I started the CEC as an online resource for everyone to learn about the circular economy model, which grew to become the non-profit that it is now. I started to give seminars and talks about circularity, and I am now completing my doctoral studies on this topic
What advice would you give to the next generation of leaders that are looking to bring about positive change in their communities through EE?
To believe in the powerful tool of “decentralization.” A movement is decentralized by nature. What I learned, is that if you want to instill positive environmental change in the world, you can do it successfully if you generate a decentralized movement. The centralized organizations of the past, where all team members have to be selected by the same core team, and where all resources come from the same body, are a bottle-neck if their aim is bringing about positive change in communities.
A more effective way is decentralizing the organization so that small teams worldwide can join your mission and make it grow in their own locations. At the CEC, we started by doing events and workshops in London with a core team of three people. We launched the CEC Organizers program which allows anyone to voluntarily open up a CEC chapter in their city, and in only 2 years we have grown to having 240 CEC chapters worldwide with active teams and workshops propelling change in hundreds of cities and educational institutions.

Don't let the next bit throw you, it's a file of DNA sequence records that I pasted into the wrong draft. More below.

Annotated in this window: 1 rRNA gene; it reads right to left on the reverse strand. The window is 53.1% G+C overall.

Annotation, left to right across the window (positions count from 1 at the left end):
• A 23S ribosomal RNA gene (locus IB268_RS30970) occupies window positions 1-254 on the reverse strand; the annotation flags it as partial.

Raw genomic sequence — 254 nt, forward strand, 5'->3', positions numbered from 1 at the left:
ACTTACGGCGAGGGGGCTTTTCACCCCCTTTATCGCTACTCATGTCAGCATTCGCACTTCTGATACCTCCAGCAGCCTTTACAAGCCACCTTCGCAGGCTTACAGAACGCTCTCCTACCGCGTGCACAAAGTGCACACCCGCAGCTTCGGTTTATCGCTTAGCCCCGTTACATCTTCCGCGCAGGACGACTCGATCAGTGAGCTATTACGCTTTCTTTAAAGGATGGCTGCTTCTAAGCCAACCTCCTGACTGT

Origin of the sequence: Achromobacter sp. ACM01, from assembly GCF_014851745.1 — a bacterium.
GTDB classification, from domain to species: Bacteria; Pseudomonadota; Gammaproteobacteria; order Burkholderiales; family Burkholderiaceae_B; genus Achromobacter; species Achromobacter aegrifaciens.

Opening up your brand and organization to others can help your vision expand worldwide. You will use your resources much more efficiently, and you will be motivated by those active and professional supporters worldwide.
What keeps you motivated, inspired, or hopeful for the future?
What fuels my motivation is being surrounded by other people who are looking for the same change in our educational institutions and the world in general. The circular economy community is a group of people that is eager to share their vision with anyone and is capable of convincing others through an environmental, but also an economic, list of arguments.
I am most motivated when I start a project with a team that I can see going beyond what we’ve done so far. I am also motivated when we do global events – decentralized events that takes place in multiple cities at the same time. This year, for example, CEC will celebrate its inaugural "Circular Cities Week" global event (Oct. 28-Nov. 3, 2019). The goal is to push, with a united voice, for the design and implementation of circular economy strategies in cities worldwide. During this week, CEC City Organizers in more than 100 cities will organize workshops to identify opportunities and next steps to encourage implementation of the circular economy in their cities. This process will include bringing in stakeholders from city governments, private and nonprofit sectors, and academia—and providing a multi-stakeholder call to action. This effort will coincide with the United Nations World Cities Day on Oct. 31.
What pro-environmental behavior do you think would make a big impact if everyone in the world started doing it?
Stop using packaging. If we all decided to only use reusable products and stop using disposable packaging, we would be able to cut out waste and the CO2 emissions generated from producing disposable materials (most of which are plastic).